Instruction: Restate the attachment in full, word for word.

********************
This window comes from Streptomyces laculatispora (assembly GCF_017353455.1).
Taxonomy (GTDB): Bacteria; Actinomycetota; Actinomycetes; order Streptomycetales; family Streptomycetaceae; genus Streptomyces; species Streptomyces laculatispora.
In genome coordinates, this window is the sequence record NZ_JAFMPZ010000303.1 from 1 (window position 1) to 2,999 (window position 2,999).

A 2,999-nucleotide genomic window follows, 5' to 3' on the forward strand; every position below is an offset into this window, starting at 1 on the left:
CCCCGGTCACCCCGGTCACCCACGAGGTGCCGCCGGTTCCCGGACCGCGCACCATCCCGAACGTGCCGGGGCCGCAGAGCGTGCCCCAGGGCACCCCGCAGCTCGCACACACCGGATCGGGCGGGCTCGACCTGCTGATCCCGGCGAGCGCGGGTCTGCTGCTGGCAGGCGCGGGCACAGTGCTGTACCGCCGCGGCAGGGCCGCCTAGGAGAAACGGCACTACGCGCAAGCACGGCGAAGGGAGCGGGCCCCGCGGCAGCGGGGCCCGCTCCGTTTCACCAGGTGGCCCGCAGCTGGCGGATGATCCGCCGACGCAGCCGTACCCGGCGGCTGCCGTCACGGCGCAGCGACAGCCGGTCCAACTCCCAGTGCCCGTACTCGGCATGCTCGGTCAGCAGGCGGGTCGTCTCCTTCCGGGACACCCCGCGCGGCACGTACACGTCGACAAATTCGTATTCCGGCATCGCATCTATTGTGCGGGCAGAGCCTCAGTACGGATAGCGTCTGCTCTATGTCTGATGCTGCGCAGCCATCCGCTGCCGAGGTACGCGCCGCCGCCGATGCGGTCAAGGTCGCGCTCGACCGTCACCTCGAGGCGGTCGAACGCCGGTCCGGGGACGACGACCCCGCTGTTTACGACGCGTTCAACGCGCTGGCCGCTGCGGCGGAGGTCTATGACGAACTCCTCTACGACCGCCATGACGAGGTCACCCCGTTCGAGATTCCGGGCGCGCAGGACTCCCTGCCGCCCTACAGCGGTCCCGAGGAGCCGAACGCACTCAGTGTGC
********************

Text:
This window comes from Streptomyces laculatispora (assembly GCF_017353455.1).
Taxonomy (GTDB): Bacteria; Actinomycetota; Actinomycetes; order Streptomycetales; family Streptomycetaceae; genus Streptomyces; species Streptomyces laculatispora.
In genome coordinates, this window is the sequence record NZ_JAFMPZ010000303.1 from 1 (window position 1) to 2,999 (window position 2,999).

A 2,999-nucleotide genomic window follows, 5' to 3' on the forward strand; every position below is an offset into this window, starting at 1 on the left:
CCCCGGTCACCCCGGTCACCCACGAGGTGCCGCCGGTTCCCGGACCGCGCACCATCCCGAACGTGCCGGGGCCGCAGAGCGTGCCCCAGGGCACCCCGCAGCTCGCACACACCGGATCGGGCGGGCTCGACCTGCTGATCCCGGCGAGCGCGGGTCTGCTGCTGGCAGGCGCGGGCACAGTGCTGTACCGCCGCGGCAGGGCCGCCTAGGAGAAACGGCACTACGCGCAAGCACGGCGAAGGGAGCGGGCCCCGCGGCAGCGGGGCCCGCTCCGTTTCACCAGGTGGCCCGCAGCTGGCGGATGATCCGCCGACGCAGCCGTACCCGGCGGCTGCCGTCACGGCGCAGCGACAGCCGGTCCAACTCCCAGTGCCCGTACTCGGCATGCTCGGTCAGCAGGCGGGTCGTCTCCTTCCGGGACACCCCGCGCGGCACGTACACGTCGACAAATTCGTATTCCGGCATCGCATCTATTGTGCGGGCAGAGCCTCAGTACGGATAGCGTCTGCTCTATGTCTGATGCTGCGCAGCCATCCGCTGCCGAGGTACGCGCCGCCGCCGATGCGGTCAAGGTCGCGCTCGACCGTCACCTCGAGGCGGTCGAACGCCGGTCCGGGGACGACGACCCCGCTGTTTACGACGCGTTCAACGCGCTGGCCGCTGCGGCGGAGGTCTATGACGAACTCCTCTACGACCGCCATGACGAGGTCACCCCGTTCGAGATTCCGGGCGCGCAGGACTCCCTGCCGCCCTACAGCGGTCCCGAGGAGCCGAACGCACTCAGTGTGC